Freight networks have been around for over 40 years with the oldest as far as I can tell or remember being WACO. Formed in 1973 WACO’s founding members recognised the need to compete against the growing threat of American freight forwarders moving into the European market.
Since the early 70’s many freight forwarding networks have come and gone. The question is do you as a freight forwarder need the power of a global freight network.
The short answer is if you are a niche forwarder working a particular trade lane or product then probably not. What about those small to medium sized forwarders who want to claim hundreds of offices worldwide. A global freight network is an easy and quick way to achieve this. Just because it is easy and quick, does it give the right impression to your customer. Do shippers and importers care if you have an office in Kingston if their goods all come from China?
What do freight networks do
To begin with do not think of freight networks as one size fits all. Arguably the most popular freight networking system is the WCA. Founded in 1998 by David Yokeum the WCA is different to WACO by being Non-Exclusive. This non-exclusivity means that the network can have many more members in each country. WCA’s about us page quotes 7099 member offices in 191 countries. That volume of membership makes it impossible for a forwarder to support all members so WCA have over the years developed network after network.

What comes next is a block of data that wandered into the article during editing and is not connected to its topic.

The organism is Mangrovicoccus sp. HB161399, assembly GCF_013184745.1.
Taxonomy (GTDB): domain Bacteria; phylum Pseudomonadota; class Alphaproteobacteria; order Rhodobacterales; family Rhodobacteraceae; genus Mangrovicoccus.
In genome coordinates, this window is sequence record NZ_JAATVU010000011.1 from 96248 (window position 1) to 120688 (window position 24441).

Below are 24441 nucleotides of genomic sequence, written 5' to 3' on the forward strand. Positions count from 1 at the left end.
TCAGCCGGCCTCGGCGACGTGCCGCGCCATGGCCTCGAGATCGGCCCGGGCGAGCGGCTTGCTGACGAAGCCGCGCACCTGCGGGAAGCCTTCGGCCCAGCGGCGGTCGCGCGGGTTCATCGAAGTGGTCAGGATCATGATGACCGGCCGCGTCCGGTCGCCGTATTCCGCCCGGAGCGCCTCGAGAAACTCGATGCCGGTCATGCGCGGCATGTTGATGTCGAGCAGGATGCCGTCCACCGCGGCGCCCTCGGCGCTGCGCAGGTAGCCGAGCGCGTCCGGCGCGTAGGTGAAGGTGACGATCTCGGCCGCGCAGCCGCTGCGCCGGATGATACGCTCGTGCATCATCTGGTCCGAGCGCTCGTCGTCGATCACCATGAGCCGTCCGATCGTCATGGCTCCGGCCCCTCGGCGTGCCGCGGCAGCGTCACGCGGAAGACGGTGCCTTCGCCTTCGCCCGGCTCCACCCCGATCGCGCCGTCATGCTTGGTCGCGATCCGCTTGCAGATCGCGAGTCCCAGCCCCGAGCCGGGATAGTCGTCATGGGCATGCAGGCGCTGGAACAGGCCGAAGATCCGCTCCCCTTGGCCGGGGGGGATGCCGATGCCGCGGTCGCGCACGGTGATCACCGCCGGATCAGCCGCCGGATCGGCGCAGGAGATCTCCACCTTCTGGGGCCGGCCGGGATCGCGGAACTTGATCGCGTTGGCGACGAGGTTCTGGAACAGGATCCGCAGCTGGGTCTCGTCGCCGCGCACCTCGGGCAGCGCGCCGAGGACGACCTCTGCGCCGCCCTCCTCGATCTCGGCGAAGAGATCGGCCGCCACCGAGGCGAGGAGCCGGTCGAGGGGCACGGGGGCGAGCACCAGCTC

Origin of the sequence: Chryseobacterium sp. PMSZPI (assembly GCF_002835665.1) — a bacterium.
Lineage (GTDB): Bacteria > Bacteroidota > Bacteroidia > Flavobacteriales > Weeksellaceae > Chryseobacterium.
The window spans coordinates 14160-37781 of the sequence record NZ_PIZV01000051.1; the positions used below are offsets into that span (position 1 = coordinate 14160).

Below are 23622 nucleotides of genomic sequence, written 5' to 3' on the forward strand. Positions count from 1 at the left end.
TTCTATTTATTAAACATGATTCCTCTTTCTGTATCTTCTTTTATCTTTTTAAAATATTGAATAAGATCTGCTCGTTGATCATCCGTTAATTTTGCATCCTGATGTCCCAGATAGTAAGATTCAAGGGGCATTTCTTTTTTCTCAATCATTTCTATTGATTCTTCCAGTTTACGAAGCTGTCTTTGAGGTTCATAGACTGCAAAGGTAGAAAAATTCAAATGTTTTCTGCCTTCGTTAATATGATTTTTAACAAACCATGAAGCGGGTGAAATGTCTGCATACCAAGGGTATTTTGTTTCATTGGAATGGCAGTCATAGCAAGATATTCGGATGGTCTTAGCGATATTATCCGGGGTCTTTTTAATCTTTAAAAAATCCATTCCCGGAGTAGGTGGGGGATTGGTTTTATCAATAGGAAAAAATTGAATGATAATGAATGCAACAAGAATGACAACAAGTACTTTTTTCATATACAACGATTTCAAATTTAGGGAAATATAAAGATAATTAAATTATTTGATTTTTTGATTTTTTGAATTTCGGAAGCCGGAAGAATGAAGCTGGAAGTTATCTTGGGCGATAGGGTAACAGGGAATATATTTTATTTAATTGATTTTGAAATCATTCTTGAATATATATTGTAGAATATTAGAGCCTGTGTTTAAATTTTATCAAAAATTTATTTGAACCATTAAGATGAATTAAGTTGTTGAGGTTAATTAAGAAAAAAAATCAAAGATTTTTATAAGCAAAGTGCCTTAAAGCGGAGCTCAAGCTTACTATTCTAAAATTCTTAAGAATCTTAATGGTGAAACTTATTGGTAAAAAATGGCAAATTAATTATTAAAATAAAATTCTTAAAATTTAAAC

- WCA Projects
- WCA Perishables
- WCA Dangerous Goods
- WCA Time Critical
- WCA Relocations
- WCA Vendors
- WCA Pharma
- Lognet Global
- Elite Global Network
- Global Affinity Alliance
Quite simply those 7099 members are split out across the 7 networks and so the WCA isn’t one network it is several. Is it succesful. Very for the owners of the network but have you ever been approached by a WCA network member for a quote. If you have and the network is so successful and so all-encompassing why are members going outside of the group for services and quotes.
Exclusive or Non-Exclusive
Their are many more non-exclusive freight networks than exclusive. The argument for the owners of freight networks is more choice. You can drop a member who does not work for you without leaving the network. A counter argument would be that the network should do more to police the members to ensure they work with each other.
The question then is which do you want, choice or a much harder freight network to enter but dedicated members who work together. Are you looking for a forwarding network who can use it’s combined buying power to negotiate with airlines and shipping lines as a group. If so are you committing to moving your cargo through one freight network and not owning your own freight bills. Certainly if you are looking for a stable core membership then exclusive networks are much easier to manage.